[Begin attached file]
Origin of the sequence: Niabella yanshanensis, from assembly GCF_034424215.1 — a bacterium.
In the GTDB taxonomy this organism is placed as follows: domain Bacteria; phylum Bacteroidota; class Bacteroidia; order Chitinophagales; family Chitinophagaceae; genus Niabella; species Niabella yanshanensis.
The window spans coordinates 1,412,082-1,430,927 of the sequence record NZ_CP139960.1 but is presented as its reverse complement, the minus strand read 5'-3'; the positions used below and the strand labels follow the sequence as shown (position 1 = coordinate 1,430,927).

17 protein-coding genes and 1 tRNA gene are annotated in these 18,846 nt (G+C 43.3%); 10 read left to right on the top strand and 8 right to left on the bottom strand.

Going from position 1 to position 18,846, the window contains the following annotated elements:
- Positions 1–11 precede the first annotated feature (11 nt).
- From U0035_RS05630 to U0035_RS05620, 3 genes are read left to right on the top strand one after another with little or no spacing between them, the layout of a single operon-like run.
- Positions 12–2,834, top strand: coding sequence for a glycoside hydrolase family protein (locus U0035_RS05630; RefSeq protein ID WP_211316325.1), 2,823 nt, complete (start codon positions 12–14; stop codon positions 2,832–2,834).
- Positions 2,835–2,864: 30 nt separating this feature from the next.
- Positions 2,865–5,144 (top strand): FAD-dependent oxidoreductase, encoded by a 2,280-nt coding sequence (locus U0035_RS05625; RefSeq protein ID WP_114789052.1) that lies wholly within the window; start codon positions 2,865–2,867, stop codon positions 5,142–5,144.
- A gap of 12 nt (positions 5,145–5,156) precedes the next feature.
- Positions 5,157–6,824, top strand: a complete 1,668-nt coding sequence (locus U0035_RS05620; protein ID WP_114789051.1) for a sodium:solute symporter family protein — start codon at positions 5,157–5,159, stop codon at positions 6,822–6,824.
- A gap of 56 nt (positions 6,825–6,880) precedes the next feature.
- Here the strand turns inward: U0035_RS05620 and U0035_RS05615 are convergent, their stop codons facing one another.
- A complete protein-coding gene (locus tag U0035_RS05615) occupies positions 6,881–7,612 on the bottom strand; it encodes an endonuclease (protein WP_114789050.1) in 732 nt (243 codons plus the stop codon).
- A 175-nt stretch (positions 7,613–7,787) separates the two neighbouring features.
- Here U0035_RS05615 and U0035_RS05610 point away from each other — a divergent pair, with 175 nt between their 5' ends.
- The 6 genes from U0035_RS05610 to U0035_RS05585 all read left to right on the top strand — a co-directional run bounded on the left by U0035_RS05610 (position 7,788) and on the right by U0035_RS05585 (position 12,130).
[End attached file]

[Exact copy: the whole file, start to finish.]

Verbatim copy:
Origin of the sequence: Niabella yanshanensis, from assembly GCF_034424215.1 — a bacterium.
In the GTDB taxonomy this organism is placed as follows: domain Bacteria; phylum Bacteroidota; class Bacteroidia; order Chitinophagales; family Chitinophagaceae; genus Niabella; species Niabella yanshanensis.
The window spans coordinates 1,412,082-1,430,927 of the sequence record NZ_CP139960.1 but is presented as its reverse complement, the minus strand read 5'-3'; the positions used below and the strand labels follow the sequence as shown (position 1 = coordinate 1,430,927).

17 protein-coding genes and 1 tRNA gene are annotated in these 18,846 nt (G+C 43.3%); 10 read left to right on the top strand and 8 right to left on the bottom strand.

Going from position 1 to position 18,846, the window contains the following annotated elements:
- Positions 1–11 precede the first annotated feature (11 nt).
- From U0035_RS05630 to U0035_RS05620, 3 genes are read left to right on the top strand one after another with little or no spacing between them, the layout of a single operon-like run.
- Positions 12–2,834, top strand: coding sequence for a glycoside hydrolase family protein (locus U0035_RS05630; RefSeq protein ID WP_211316325.1), 2,823 nt, complete (start codon positions 12–14; stop codon positions 2,832–2,834).
- Positions 2,835–2,864: 30 nt separating this feature from the next.
- Positions 2,865–5,144 (top strand): FAD-dependent oxidoreductase, encoded by a 2,280-nt coding sequence (locus U0035_RS05625; RefSeq protein ID WP_114789052.1) that lies wholly within the window; start codon positions 2,865–2,867, stop codon positions 5,142–5,144.
- A gap of 12 nt (positions 5,145–5,156) precedes the next feature.
- Positions 5,157–6,824, top strand: a complete 1,668-nt coding sequence (locus U0035_RS05620; protein ID WP_114789051.1) for a sodium:solute symporter family protein — start codon at positions 5,157–5,159, stop codon at positions 6,822–6,824.
- A gap of 56 nt (positions 6,825–6,880) precedes the next feature.
- Here the strand turns inward: U0035_RS05620 and U0035_RS05615 are convergent, their stop codons facing one another.
- A complete protein-coding gene (locus tag U0035_RS05615) occupies positions 6,881–7,612 on the bottom strand; it encodes an endonuclease (protein WP_114789050.1) in 732 nt (243 codons plus the stop codon).
- A 175-nt stretch (positions 7,613–7,787) separates the two neighbouring features.
- Here U0035_RS05615 and U0035_RS05610 point away from each other — a divergent pair, with 175 nt between their 5' ends.
- The 6 genes from U0035_RS05610 to U0035_RS05585 all read left to right on the top strand — a co-directional run bounded on the left by U0035_RS05610 (position 7,788) and on the right by U0035_RS05585 (position 12,130).